© Peter Staples/ATP World Tour

Diego Schwartzman halts Rafael Nadal's streak of sets won at Roland Garros, but ultimately falls to the 10-time champion in the quarter-finals.

Diego On Doorstep Of Top 10

Argentine to rise to World No. 11 following quarter-final run at Roland Garros

Diego Schwartzman has a new goal for the year, following his performance at Roland Garros. The Argentine star has his sights set on a place in the Top 10 of the ATP Rankings.

“If I put the target now, it's try to keep improving and try to be close to the Top 10,” admitted Schwartzman, after his quarter-final defeat to Rafael Nadal on Thursday. “When I started the year, it was not a goal for me. Now maybe, yes.”

The 5’7” Argentine will climb to a career-best No. 11 on Monday, a remarkable rise up the ATP Rankings from No. 41 at Roland Garros last year. In 2016, Schwartzman was No. 63.

Should Schwartzman break into the elite group, joining No. 6-ranked Juan Martin del Potro, it would mark the first time that two Argentines rank in the Top 10 since the week of 29 October 2012 (Del Potro, Juan Monaco).

Schwartzman did not win a match during last year’s grass-court swing, putting him in good position to gain ATP Rankings points in an effort to become the first player since Harold Solomon (5’6”), in the week of 27 July 1981, to stand 5’7” or shorter and place in the Top 10.

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The 25-year-old Schwartzman sent shockwaves through Roland Garros on Wednesday, when the No. 11 seed took the opening set against Nadal, snapping the World No. 1’s streak of 37 consecutive sets won at the clay-court major championship — an accomplishment that motivates him to push forward.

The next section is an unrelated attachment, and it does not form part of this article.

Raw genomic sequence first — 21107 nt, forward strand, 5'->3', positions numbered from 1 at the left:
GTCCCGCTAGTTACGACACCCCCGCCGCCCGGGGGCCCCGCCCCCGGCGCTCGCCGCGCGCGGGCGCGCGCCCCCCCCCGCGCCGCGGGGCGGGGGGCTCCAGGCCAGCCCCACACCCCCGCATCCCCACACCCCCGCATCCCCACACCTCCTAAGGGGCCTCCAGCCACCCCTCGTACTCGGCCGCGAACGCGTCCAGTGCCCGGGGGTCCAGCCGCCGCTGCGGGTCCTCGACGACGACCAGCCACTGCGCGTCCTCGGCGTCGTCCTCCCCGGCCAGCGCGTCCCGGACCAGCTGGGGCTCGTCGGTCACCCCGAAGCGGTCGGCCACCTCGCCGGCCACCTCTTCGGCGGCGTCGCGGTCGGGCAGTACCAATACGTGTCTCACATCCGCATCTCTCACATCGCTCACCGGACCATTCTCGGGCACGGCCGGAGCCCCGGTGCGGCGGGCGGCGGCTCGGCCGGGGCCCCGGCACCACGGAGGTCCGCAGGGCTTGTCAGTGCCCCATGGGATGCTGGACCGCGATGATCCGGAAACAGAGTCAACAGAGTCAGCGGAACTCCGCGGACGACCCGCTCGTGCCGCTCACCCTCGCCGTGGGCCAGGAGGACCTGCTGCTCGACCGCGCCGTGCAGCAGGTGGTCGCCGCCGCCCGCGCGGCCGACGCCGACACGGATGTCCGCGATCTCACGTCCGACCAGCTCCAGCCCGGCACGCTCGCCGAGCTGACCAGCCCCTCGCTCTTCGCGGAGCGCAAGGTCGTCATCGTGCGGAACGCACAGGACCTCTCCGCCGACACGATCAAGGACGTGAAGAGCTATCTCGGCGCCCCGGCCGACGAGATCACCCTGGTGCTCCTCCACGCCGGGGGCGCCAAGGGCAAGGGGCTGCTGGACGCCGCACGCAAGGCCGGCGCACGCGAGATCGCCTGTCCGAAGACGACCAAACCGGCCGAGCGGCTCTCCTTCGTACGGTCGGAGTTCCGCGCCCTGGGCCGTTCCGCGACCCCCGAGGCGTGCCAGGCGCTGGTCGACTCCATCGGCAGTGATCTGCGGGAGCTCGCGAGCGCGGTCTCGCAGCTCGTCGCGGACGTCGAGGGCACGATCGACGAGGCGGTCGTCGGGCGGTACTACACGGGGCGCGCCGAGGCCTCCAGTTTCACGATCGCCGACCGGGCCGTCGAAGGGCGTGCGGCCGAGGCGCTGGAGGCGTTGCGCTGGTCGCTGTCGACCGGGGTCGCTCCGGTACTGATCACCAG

“I have never entered a court just to enjoy the match. I was always wanting to win,” said Schwartzman. “The first matches I played against the Top 5 players, I said it's always a match I can win. And so it's a learning phase, and I know that I will have more and more chances of winning when I play my matches. I know that the game and the ranking says that I'm in a position where I'm capable of winning against them, and so I have to win the next time I play against him.”

On Thursday though, there was not much that Schwartzman could do against the 10-time Roland Garros champion. Nadal was at his aggressive best, controlling the baseline upon the match’s resumption after rain halted play late in the second set Wednesday, to sweep the next three sets.

Reflecting on the loss, Schwartzman said, “It's not good. It's not good. I think is the worst part of the tennis, playing against Rafa here when he's playing his best tennis. Many, many points today I was playing really good, aggressive. He was running all the time, and then he came back [in] the point and finished with a winner… it’s not [a] good part of tennis, to play against Rafa in his best tennis.”

The Argentine, who according to Infosys ATP Scores & Stats won the highest rate of return games on the ATP World Tour in 2017, struck an impressive 20 winners in the first set. But Nadal adjusted accordingly, playing more aggressively, especially changing directions to keep Schwartzman on the defensive.

“He has the best mindset of history,” said Schwartzman. “He's one of the best players in history. He doesn't know what frustration is. And despite losing the first set, the first 40 minutes, he came back as if nothing had happened before. Sometimes these are talents that very few players have in the world.

“I was playing fantastically. I was winning his serve. He was not in confidence, and I was able to attack and to dominate most of the points. I had a lot of winners. But I think that the match was totally different today because everything was in his favour.”

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